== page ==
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. Last Updated: 07/27/2016

Menatep to Set Up $300M Hotel Chain

A bank affiliated to oil giant Yukos and a British hotel developer have teamed up with Marriott to invest $300 million in the creation of a national chain of 40 to 50 mid-market and economy hotels over the next decade.

Group Menatep subsidiary Trust and Investment Bank will manage the project, with an initial investment of $30 million to $40 million being provided by GM Investment & Co., another subsidiary of the group.

The deal comes hot on the heels of a comparable deal announced last week in which Delta Capital Management, two Scandinavian funds and Rezidor SAS, the operator of Radisson hotels, intend to develop a similar-sized national chain of three-star hotels under the Country Inn brand.

Accor, operator of two Novotel hotels in Moscow, also plans to develop a chain of its Ibis-brand hotels in partnership with Gals Sistema, the real estate arm of financial holding Sistema.

The new chain has yet to be named, but its executives said such details would be resolved during the project's rapid implementation.

"The involvement of industry experts ... combined with Trust and Investment Bank's financial expertise and knowledge of the Russian market will result in a swift and efficient roll-out of the program," Dmitry Konov, managing director of corporate finance for Trust and Investment Bank, said in a statement.

GM Investment intends to retain a large stake in the project, but is considering involving other investors, the statement said.

"In the first phase we are looking at five hotels in the next 10 to 15 months," Robert Shetler-Jones, a director of British-run developer Sabre Projects, said Tuesday.

The hotels are likely to have 150 to 250 rooms, depending on the city and the class, costing $70 to $80 per room per night, he said, adding that higher class hotels could cost $100 to $110 per night. These prices are similar to those for Soviet-era hotels, but the quality will be better, he said.

Shetler-Jones said he expected construction costs to be $1,000 to $1,500 per square meter in Moscow and from $700 to $900 per square meter elsewhere.

Most international franchises do not own their own hotels, but merely provide branding and training.

Three Marriott-branded hotels in Moscow are run by operator Interstate, while Marriott itself owns 49 percent of the Renaissance Moscow Hotel.

Shetler-Jones said although his group does not yet have any sites, discussions are advanced and preparations for the project have been underway for two years.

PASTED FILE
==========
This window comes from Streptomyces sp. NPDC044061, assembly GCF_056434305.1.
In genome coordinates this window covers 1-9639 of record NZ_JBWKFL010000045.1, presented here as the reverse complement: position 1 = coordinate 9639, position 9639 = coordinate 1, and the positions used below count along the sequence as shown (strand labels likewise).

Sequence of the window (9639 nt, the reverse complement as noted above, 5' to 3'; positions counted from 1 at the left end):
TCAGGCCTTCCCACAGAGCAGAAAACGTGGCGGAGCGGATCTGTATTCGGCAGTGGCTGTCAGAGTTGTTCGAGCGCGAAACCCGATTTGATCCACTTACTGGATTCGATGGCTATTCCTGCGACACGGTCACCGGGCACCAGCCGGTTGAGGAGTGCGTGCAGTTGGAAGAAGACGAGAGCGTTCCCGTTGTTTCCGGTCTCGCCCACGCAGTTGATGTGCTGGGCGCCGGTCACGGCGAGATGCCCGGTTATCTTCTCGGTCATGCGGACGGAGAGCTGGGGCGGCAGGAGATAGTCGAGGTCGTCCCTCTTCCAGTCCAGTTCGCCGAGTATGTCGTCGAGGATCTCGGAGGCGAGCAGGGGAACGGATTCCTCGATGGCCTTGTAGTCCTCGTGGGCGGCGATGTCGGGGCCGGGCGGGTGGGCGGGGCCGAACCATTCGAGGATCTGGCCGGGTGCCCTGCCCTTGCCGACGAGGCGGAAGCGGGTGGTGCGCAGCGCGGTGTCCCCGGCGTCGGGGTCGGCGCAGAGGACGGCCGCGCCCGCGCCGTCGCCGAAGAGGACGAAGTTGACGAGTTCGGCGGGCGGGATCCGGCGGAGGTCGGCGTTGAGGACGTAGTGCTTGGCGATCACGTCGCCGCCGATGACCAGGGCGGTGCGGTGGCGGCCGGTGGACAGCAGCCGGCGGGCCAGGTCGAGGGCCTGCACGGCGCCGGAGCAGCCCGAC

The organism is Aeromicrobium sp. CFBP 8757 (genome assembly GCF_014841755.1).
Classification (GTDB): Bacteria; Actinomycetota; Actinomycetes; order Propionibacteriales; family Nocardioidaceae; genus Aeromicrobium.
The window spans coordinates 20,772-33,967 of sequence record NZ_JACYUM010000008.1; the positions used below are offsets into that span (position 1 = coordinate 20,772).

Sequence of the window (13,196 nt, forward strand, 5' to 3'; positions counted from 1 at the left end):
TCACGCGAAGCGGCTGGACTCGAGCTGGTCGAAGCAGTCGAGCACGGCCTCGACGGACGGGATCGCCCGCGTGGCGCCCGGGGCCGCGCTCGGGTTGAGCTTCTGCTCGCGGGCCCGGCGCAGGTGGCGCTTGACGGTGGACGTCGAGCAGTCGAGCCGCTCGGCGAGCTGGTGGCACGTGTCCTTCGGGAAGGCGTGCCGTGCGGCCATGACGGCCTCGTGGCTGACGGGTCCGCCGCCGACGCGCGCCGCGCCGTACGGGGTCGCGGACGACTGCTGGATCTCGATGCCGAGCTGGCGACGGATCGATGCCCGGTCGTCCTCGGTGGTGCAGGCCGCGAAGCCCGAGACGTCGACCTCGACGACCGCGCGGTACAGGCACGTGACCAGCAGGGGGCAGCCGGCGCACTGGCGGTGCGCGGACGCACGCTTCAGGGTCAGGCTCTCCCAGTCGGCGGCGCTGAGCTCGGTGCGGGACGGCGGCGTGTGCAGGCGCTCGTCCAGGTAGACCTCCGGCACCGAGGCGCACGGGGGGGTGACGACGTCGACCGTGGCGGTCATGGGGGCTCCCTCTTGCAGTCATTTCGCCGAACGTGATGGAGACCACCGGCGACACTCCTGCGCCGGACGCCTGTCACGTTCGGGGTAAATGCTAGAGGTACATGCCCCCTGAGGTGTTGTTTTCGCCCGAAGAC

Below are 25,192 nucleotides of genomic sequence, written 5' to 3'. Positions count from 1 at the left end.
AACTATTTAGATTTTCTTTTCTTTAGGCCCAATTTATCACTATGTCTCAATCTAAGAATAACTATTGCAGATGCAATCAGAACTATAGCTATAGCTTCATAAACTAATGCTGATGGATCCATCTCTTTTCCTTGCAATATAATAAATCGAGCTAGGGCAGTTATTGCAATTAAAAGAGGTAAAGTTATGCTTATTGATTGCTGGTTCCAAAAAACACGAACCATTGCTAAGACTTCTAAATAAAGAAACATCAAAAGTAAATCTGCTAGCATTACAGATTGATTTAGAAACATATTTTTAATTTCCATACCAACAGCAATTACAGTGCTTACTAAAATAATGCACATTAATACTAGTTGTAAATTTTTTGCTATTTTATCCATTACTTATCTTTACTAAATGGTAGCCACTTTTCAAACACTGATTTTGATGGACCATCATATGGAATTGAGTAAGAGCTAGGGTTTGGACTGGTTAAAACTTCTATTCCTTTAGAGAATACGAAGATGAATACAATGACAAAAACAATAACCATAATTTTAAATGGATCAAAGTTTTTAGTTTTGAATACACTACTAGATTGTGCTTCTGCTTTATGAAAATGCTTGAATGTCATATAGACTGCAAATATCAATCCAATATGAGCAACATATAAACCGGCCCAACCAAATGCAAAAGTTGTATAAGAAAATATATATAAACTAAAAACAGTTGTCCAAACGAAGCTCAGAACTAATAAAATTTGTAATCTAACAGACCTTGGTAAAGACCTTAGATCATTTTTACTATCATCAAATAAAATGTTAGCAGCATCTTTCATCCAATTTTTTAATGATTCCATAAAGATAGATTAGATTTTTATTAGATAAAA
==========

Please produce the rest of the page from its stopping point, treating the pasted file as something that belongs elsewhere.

He declined to say what stakes each partner holds in the project, or if it will have exclusive rights to Marriott brands.

Neither Marriott or Group Menatep could be reached for comment Tuesday.

Scott Antel, partner with Ernst & Young's hospitality consulting group, said Tuesday that the demand for budget-hotel projects had long been evident.

But development of the market had been slowed, he said, "either by the developer's ego overriding his business sense -- five star [hotels] are more sexy, with more show-off appeal -- or the lack of available outside financing."

While Menatep has no experience in the hotel business, it found reliable and experienced partners in Sabre and Marriott who know this market well, he said, adding that the market is far from saturated and that there should be room for more mid-range chains in Moscow and the rest of Russia.

Stephane Meyrat, a senior consultant at the Hotel Consulting and Development Group, advised caution with regard to the launch, noting that four major chains had announced ambitious construction plans that immediately lost momentum and have so far come to nothing.

"Moreover, many companies succeed in opening one hotel and then envisage creating a chain," he said in a faxed statement.

Moscow and St. Petersburg are good places to launch chains, but the provinces still present a serious challenge for mid-tier hotels due to the financial risk attributed to weak demand in terms of room-night volume and spending power, he added.

"The hotel market is still a risky venture for most, and as such it is judicious to proceed with great caution and capilitalize on a few profitable projects, rather than walking on thin ice with ambitious, yet unachievable plans," Meyrat said.